Snowden: The NSA planted backdoors in Cisco products

'No Place to Hide,' the new book by Glenn Greenwald, says the NSA eavesdrops on 20 billion communications a day -- and planted bugs in Cisco equipment headed overseas

If you worked in IT sales, can you image how difficult your life would be if your foreign customers assumed that the hardware you sold them had backdoors to let the U.S. government spy on them at will?

That's not a hypothetical question.

[ Learn how to protect your systems with Roger Grimes' Security Adviser blog and Security Central newsletter, both from InfoWorld. ]

Incredible as it seems, routers built for export by Cisco (and probably other companies) are routinely intercepted without Cisco's knowledge by the National Security Agency and equipped with hidden surveillance tools. We know this because it's one of the new details of the spy agency's vast data gathering programs revealed in "No Place to Hide," a just-published book by Glenn Greenwald. Greenwald, of course, is the journalist who broke the story of Edward Snowden, the one-time NSA employee who has leaked thousands of secret documents.

We learn that the scale of the NSA's data gathering operations was much, much larger than we could have imagined: "As of mid-2012, the agency was processing more than twenty billion communications events (both Internet and telephone) from around the world each day," Greenwald writes.  

Greenwald reveals that a program called X-KEYSCORE allows "real-time" monitoring of a person's online activities, enabling the NSA to observe emails and browsing activities as they happen, down to the keystroke. The searches enabled by the program are so specific that any NSA analyst is able not only to find out which websites a person has visited, but also to assemble a comprehensive list of all visits to a particular website from specific computers.

You would think that an analyst wanting to monitor someone's online activities so closely would need, at the very least, authorization from a high-level agency executive. Not so. All the analyst needs to do is fill out an online form "justifying" the surveillance and the system returns the information requested.

What about a warrant? Don't be naïve.

How the NSA bugged Cisco's routers

Much has been made of industrial espionage by China, and the U.S. government has repeatedly warned businesses not to trust technologies purchased from that country. Maybe the Chinese and other governments are the ones that should be issuing warnings.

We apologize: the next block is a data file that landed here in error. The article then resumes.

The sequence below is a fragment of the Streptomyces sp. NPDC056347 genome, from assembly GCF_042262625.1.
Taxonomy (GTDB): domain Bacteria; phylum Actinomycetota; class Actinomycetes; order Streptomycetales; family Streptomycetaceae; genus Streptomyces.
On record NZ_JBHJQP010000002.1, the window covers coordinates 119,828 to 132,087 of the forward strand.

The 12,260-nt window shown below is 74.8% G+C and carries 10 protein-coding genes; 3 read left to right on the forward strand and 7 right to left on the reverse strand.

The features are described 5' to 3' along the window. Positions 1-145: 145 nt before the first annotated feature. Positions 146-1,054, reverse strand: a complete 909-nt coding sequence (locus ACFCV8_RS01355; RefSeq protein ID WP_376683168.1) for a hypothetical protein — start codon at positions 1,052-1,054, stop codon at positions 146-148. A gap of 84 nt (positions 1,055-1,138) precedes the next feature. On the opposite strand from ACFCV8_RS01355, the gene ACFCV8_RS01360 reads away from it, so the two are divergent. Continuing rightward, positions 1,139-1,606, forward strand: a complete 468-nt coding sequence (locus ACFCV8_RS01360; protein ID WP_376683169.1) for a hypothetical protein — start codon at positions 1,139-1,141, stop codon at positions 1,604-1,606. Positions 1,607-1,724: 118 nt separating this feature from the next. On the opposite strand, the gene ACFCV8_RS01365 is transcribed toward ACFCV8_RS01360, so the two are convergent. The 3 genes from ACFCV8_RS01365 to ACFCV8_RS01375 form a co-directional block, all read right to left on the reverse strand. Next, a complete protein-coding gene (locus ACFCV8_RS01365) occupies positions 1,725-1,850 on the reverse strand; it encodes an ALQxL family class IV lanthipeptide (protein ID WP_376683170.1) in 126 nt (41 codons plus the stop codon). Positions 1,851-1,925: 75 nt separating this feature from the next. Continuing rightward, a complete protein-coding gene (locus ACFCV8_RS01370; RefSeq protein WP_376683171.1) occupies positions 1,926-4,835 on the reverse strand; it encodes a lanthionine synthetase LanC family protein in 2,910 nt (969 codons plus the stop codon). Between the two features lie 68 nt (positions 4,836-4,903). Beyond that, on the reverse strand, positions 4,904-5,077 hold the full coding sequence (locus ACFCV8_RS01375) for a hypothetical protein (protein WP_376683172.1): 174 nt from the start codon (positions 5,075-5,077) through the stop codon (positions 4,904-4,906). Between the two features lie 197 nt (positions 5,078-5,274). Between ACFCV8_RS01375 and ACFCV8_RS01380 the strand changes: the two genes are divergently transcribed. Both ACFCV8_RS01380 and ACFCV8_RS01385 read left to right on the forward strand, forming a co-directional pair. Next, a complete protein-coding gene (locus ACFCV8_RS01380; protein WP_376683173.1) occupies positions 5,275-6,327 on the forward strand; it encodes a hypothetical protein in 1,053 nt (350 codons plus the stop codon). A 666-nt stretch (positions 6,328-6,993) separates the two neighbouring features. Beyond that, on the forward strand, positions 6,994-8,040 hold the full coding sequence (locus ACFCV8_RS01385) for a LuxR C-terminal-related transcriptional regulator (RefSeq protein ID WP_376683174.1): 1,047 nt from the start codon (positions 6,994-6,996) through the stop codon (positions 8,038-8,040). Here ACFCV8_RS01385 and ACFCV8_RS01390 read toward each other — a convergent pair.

"The NSA routinely receives -- or intercepts -- routers, servers, and other computer network devices being exported from the U.S. before they are delivered to the international customers," Greenwald writes. "The agency then implants backdoor surveillance tools, repackages the devices with a factory seal, and sends them on. The NSA thus gains access to entire networks and all their users."

Routers, switches, and servers made by Cisco are booby-trapped with surveillance equipment that intercepts traffic handled by those devices and copies it to the NSA's network, the book states. Greenwald notes that there is no evidence that Cisco or other companies were aware of the program.

"We've stated previously that Cisco does not work with any government to weaken our products for exploitation," a Cisco spokesman told the Wall Street Journal. "We would, of course, be deeply concerned with anything that could damage the integrity of our products or our customers' networks."

Apart from any concerns you might have about privacy, this kind of publicity is very bad for U.S. business. Why would you buy a product that handles sensitive corporate or government data if you thought the device was bugged?

1 2 Page
Mobile Security Insider: iOS vs. Android vs. BlackBerry vs. Windows Phone
Recommended
Join the discussion
Be the first to comment on this article. Our Commenting Policies